What is wrong with rights?

red ensign

In my last post on American gun debates I opened the idea that these debates have been less than helpful in my Canadian context.

I aim to show that the classic presumption in English Common Law is for the ownership of weapons, and for their lawful use in domestic self-defence. To do this, we shall examine American history, as a spring board into this debate.

The charge brought by many a liberal on the hapless Canadian gun owner is that owning a gun is a mere “privilege” and is emphatically not a right. We are Canadians after all, not Americans. We can all agree that a Canadian is not an American. No matter liberal confusion regarding identity in other areas, they are right on this point.

So what? Does it matter?

History and tradition do matter. Americans have a 2nd Amendment. It reads,

“A well regulated Militia, being necessary to the security of a free State, the right of the people to keep and bear Arms, shall not be infringed.” Article II 1789 Bill of Rights

We need to ask ourselves what that meant when it was adopted as law in 1789, and what bearing it has on us.

To recount the whole story of American independence and political development is not our aim here, but I will make a few remarks.

The American founding Fathers fought for Independence from Great Britain because they believed that the English Parliament was infringing upon the colonies’ rights as de jure states under the British Crown, and because they believed that the British King had neglected his sworn duties as liege-lord to protect the independence of the colonies and colonists from this infringement. If you do not understand this fact of self-perception, nothing the 13 colonies did makes sense.

In short, the 13 colonies, plus Vermont, (who fought a separate war with Britain) fought to maintain their Rights as Englishmen. Even a cursory reading of the stuff these guys wrote at the time proves this.

They came to see that the best way to protect their ancient liberties was through separation from Great Britain.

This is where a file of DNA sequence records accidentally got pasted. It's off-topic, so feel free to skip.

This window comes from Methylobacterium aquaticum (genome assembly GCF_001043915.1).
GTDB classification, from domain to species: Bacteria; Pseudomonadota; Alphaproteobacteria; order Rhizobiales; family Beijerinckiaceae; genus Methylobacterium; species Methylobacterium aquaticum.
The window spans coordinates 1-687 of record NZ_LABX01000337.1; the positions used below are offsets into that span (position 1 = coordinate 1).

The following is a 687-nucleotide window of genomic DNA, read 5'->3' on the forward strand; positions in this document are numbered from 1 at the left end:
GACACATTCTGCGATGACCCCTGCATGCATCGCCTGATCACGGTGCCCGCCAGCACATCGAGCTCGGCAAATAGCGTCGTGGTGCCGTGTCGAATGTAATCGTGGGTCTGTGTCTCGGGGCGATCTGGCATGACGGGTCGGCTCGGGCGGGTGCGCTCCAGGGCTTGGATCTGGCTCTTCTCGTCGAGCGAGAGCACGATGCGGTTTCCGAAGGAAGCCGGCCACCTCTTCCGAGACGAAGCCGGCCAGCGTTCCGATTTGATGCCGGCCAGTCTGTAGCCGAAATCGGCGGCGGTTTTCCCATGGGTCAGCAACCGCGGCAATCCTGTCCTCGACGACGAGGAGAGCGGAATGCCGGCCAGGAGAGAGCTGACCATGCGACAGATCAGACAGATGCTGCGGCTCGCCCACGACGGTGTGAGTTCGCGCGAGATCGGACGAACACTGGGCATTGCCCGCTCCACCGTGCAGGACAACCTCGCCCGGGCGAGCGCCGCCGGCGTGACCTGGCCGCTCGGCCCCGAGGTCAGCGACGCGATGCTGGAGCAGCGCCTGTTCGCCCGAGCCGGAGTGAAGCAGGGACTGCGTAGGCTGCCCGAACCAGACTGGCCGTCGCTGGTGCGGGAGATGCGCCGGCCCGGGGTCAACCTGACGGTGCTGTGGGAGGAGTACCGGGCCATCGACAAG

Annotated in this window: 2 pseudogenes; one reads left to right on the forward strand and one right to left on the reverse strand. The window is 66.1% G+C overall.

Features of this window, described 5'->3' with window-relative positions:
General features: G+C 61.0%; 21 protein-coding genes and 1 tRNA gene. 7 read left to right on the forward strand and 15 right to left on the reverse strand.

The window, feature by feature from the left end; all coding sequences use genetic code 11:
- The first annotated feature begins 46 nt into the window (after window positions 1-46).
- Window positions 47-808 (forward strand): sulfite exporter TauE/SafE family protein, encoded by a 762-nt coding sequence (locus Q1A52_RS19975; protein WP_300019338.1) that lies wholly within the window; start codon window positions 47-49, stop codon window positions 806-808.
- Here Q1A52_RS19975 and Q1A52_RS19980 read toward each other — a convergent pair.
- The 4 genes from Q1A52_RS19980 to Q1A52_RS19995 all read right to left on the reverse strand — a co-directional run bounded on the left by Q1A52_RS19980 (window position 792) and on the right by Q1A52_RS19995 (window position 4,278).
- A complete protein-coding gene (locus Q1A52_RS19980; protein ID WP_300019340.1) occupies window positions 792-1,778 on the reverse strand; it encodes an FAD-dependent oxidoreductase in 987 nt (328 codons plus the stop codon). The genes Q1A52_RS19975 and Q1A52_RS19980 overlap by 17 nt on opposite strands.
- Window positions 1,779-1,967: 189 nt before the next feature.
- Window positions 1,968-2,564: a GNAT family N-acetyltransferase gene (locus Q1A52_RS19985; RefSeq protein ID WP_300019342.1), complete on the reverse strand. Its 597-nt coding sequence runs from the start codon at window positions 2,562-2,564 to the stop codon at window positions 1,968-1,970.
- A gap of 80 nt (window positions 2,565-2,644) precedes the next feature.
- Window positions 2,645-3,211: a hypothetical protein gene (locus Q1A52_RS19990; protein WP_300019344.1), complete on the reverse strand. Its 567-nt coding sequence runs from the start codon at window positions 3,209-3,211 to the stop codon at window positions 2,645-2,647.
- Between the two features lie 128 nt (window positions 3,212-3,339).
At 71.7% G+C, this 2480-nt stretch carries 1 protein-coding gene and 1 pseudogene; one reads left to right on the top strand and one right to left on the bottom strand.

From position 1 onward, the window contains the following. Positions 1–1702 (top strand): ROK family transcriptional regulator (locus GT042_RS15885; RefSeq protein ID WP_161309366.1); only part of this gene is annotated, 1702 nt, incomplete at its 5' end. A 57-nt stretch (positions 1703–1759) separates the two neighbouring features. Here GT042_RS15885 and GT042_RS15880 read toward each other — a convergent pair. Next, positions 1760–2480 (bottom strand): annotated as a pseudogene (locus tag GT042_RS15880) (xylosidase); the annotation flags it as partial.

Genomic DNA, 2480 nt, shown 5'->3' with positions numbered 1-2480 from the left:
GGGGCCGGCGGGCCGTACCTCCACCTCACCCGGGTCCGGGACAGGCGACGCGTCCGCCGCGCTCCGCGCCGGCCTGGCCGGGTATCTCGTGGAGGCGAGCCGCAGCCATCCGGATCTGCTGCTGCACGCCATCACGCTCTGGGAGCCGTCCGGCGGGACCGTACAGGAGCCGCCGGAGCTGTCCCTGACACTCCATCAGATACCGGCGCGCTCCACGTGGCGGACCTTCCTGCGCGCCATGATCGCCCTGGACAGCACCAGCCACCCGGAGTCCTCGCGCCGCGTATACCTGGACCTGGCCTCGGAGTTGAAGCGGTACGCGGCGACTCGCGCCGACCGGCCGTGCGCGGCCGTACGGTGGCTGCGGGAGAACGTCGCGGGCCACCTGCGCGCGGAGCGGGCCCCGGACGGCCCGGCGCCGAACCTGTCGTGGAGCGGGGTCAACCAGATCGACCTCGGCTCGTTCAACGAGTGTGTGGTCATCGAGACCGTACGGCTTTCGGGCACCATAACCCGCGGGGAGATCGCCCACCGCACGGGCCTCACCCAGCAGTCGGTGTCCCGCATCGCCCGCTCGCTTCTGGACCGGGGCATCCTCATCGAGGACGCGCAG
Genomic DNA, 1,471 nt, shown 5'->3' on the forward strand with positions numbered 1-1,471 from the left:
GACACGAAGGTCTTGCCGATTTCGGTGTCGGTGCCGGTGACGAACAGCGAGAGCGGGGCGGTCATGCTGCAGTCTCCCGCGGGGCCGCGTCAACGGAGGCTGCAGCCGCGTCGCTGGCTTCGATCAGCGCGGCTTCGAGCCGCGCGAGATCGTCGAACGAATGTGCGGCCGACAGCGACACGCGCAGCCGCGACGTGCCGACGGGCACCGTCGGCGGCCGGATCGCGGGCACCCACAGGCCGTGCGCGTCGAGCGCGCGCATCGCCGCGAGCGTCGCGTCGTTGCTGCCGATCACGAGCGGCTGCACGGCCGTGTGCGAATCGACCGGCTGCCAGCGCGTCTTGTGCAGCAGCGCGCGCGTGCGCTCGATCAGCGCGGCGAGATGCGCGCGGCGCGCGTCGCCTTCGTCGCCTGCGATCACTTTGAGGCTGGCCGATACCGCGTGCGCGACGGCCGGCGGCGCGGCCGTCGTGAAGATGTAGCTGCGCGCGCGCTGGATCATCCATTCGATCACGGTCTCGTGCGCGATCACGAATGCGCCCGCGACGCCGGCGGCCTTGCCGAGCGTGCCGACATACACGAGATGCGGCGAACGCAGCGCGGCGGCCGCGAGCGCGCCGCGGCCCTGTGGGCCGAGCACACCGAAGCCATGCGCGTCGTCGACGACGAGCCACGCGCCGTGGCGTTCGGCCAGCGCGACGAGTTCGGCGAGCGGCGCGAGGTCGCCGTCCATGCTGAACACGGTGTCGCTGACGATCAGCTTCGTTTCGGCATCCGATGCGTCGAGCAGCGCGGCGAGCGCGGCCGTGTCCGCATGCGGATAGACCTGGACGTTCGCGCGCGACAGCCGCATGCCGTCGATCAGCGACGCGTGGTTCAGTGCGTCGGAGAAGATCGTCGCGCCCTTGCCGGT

We need to see that they saw the world through their eyes, and their immediate context.  Political and religious thought in the 13 colonies were shaped by the events of the English Civil War from the 1640s’.

So what does all this matter to a Canadian? American developments springing from ancient English Common-law traditions do matter. Their developments can be seen as a parallel growth from a common root. To be sure, American law has no legal authority in Canada, but it ought to have an advisory authority derived from common ancestry and common traditions.

However, the common root does have legal authority in Canada. Queen Elizabeth II is our Queen, and via the covenants and traditions we possess in common with the British Crown we have good grounds for assuming all the ancient rights of Englishmen as being ours.

Incidentally, this is why I am a convinced monarchist. This tradition is worth all danger to keep.

What then were the common traditions the American colonists sought to defend? What was it that they thought they ought to have, and were willing to forego all comfort and safety to attain?

We shall sketch the English Civil War and some of the developments from it in the next posts in this series, in an effort to lay out some of these that pertain to the question at hand.